Ecomotors Says Its OPOC Engine Could Deliver About 45% Greater Fuel Efficiency in a Class 8 Truck And With Tier 2 Bin 5 Emissions
|The EM100 base module showcased at the ARPA-E summit. Click to enlarge.|
EcoMotors International, a Khosla-funded startup working to commercialize an opoc (opposed-piston, opposed-cylinder) engine family (earlier post), showcased its EM100 (100mm cylinder bore) base module implementation at the ARPA-E Energy Innovation Summit in Washington DC last week.
With a two-module application configured at the appropriate power level (to deliver a combined 480 hp), the opoc unit could deliver about 45% better fuel efficiency compared to a conventional heavy-duty diesel engine in a Class 8 truck, the company suggests, while delivering emissions at the US Tier 2 Bin 5 level (the 50-state level in the US for diesel light duty vehicles).
The opoc engine operates on the 2-cycle principle, generating one power stroke per crank revolution per cylinder. Each module consists of two opposing cylinders per module, with a crankshaft between them; each cylinder has two pistons moving in opposite directions. This design configuration eliminates the cylinder-head and valvetrain components of conventional engines, offering a more efficient, compact and simple core engine structure, the company says. The power density is more than 1 hp per pound of engine weight. The fully balanced opoc engine can be run on any liquid fuel.
|Cutaway diagram of the opoc engine. Click to enlarge.|
The EM100 comes in different power configurations, said Jonathan Hurden, Chief Engineer - Engine programs, and with different emissions outcomes. The Ecomotors website describes a military spec version of the EM100 (no emissions requirement) with 325 hp (242 kW) of power and 664 lb-ft (900 N·m) of torque. The basic commercial power version of the engine offers 300 hp (223 kW) of power and 550 lb-ft (746 N·m) of torque, with a fuel economy improvement of 15% compared to a conventional engine, Hurden said. (These figures are all for diesel.)
Opoc modules can be combined through the use of an electrically controlled clutch, with select modules deactivated at different points in the operating cycle to optimize fuel consumption (cylinder deactivation, but on a module basis). The clutch assembly is housed between two engine modules, and is engaged when both modules are running to deliver power from both modules through the drivetrain.
When the power of the second module is not needed, the clutch is disengaged, allowing the second engine to stop completely. This not only improves fuel economy, it also eliminates parasitic power losses in the primary module. A dual module opoc offers a 45% improvement in fuel efficiency, according to EcoMotors. A dual module Class 8 truck would use two 240 hp (179 kW) modules (“because we don’t need more than 480 hp total”, Hurden said) and meet Tier 2 Bin 5 emissions requirements on diesel.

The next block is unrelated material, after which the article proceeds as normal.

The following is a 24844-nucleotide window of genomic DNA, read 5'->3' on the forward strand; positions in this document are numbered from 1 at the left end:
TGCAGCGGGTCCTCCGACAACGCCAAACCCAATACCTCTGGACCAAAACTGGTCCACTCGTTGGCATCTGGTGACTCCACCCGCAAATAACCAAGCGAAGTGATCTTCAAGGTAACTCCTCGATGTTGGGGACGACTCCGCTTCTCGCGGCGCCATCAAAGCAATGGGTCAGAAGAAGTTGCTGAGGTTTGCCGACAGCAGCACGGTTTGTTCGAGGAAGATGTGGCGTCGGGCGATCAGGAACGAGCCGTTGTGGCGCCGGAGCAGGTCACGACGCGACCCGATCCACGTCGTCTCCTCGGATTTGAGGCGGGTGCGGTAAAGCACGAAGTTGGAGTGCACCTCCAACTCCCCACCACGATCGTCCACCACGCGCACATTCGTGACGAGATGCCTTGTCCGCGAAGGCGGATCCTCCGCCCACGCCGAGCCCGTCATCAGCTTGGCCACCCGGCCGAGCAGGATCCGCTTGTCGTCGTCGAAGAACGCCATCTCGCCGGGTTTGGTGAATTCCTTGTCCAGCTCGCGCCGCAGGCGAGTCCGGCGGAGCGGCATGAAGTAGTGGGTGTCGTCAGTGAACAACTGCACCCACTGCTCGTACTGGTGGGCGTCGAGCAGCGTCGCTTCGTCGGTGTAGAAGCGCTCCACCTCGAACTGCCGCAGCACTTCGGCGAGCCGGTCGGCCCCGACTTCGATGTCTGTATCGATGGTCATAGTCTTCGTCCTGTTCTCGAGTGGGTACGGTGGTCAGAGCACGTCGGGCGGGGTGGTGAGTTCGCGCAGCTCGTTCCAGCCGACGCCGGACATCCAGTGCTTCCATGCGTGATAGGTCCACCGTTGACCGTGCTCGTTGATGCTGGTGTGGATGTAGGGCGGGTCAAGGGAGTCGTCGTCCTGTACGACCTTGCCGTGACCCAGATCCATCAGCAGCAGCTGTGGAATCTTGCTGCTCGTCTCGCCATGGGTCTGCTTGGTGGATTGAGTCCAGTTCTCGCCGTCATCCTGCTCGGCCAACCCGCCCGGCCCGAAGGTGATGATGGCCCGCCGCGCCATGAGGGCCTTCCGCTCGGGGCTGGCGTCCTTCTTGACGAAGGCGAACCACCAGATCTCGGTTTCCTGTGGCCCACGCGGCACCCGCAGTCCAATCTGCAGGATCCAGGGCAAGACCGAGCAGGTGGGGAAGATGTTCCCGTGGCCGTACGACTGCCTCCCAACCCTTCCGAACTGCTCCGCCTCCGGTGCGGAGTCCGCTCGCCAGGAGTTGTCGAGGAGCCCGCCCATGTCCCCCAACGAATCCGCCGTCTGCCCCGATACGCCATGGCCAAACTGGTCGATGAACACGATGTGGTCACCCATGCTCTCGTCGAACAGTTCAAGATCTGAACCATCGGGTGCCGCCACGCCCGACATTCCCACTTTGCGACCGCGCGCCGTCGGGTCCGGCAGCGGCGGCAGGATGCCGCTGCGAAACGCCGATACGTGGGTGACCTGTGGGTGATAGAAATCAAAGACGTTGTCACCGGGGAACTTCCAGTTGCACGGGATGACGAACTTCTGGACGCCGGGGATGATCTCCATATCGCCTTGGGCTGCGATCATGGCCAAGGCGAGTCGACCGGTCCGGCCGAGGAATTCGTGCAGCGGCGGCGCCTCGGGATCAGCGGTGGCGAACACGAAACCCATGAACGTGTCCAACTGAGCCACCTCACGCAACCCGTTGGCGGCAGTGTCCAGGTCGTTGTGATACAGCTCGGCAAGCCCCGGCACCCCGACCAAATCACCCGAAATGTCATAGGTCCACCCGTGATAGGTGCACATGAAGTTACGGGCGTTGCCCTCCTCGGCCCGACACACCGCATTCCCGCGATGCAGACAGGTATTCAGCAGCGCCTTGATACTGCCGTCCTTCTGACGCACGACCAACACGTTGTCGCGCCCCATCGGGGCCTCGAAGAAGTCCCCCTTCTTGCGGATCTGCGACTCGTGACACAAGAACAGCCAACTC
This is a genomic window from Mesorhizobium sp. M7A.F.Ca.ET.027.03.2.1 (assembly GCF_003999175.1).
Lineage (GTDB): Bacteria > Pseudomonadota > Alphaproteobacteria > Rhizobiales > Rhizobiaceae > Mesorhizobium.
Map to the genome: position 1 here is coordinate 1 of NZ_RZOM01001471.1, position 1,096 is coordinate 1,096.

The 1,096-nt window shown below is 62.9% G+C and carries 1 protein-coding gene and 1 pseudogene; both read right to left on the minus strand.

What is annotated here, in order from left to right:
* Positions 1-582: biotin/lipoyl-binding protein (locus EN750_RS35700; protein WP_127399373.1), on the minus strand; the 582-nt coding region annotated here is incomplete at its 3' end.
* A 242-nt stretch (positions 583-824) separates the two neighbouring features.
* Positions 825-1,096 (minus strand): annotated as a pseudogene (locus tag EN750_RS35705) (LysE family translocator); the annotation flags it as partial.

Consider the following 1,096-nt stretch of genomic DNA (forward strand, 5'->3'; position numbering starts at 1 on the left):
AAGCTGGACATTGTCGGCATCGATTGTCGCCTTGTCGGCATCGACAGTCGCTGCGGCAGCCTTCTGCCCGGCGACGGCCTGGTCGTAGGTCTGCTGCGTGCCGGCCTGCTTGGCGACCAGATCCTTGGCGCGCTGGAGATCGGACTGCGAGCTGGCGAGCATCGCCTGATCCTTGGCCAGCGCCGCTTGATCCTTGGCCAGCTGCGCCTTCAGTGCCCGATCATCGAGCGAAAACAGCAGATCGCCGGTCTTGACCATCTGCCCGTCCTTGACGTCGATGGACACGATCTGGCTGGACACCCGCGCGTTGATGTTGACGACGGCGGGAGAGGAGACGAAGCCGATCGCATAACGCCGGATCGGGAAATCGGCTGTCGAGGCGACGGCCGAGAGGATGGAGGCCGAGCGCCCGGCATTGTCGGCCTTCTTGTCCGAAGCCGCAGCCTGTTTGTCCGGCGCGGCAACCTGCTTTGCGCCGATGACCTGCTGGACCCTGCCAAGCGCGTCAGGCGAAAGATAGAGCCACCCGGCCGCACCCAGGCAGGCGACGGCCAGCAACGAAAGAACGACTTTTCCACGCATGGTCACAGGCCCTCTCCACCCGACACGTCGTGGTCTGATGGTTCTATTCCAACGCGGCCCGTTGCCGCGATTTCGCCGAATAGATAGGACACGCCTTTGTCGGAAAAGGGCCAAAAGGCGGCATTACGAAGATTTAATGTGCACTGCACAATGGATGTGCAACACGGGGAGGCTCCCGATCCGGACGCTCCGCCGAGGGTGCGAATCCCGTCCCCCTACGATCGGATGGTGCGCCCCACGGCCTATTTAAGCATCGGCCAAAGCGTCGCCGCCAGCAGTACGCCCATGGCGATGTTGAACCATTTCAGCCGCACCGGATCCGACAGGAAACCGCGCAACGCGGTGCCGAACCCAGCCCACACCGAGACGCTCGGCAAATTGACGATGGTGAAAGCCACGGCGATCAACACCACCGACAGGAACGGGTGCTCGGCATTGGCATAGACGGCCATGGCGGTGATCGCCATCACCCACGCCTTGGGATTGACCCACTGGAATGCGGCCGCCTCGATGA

With no valvetrain, the opoc engine has 40% less friction than conventional valve-controlled engines. The engine design features 90% cylinder scavenging, a high-pressure fuel injection system, and an electrically controlled turbocharger, allowing it to run higher levels of EGR. Four features allow the opoc engine to achieve that high 90% scavenging:
- Asymmetric port timing
- Circumferential ports
- Uni-flow air charging
- Electronically-controlled turbocharging
|The turbocharger unit with electric motor. Click to enlarge.|
The electrically controlled turbocharger (ECT) incorporates an electric motor into the turbo assembly. In essence, it provides a supercharger, driven by the electric motor, as an adjunct to the exhaust-driven turbocharger. Boost pressure can be created by the electric motor, the turbocharger, or both.
The ECT effectively eliminates turbo lag because the electric motor provides much faster turbine response, and also provides boost when there is low energy from the exhaust flow. The motor is actuated by an electronic controller, which can be integrated with the engine control unit. When it is being spun by the turbocharger, the electric motor acts as generator, producing electricity.
While some two-stroke engines suffer from high oil consumption, the opoc engine’s oil consumption is 0.2 grams per kilowatt-hour, as compared to 0.4 grams per kilowatt-hour of a standard four-stroke engine, according to Ecomotors. Because the opoc is a direct gas exchange engine, the only components exposed to combustion gases are the piston top, rings and cylinder wall—less than in a conventional four-stroke engine, where lubricated components such as valve stems are exposed.
Ecomotors is also developing a smaller version of the opoc, the EM65 (65mm bore diameter), with 75 hp per module, and targeted for light duty vehicle gasoline and flex-fuel applications.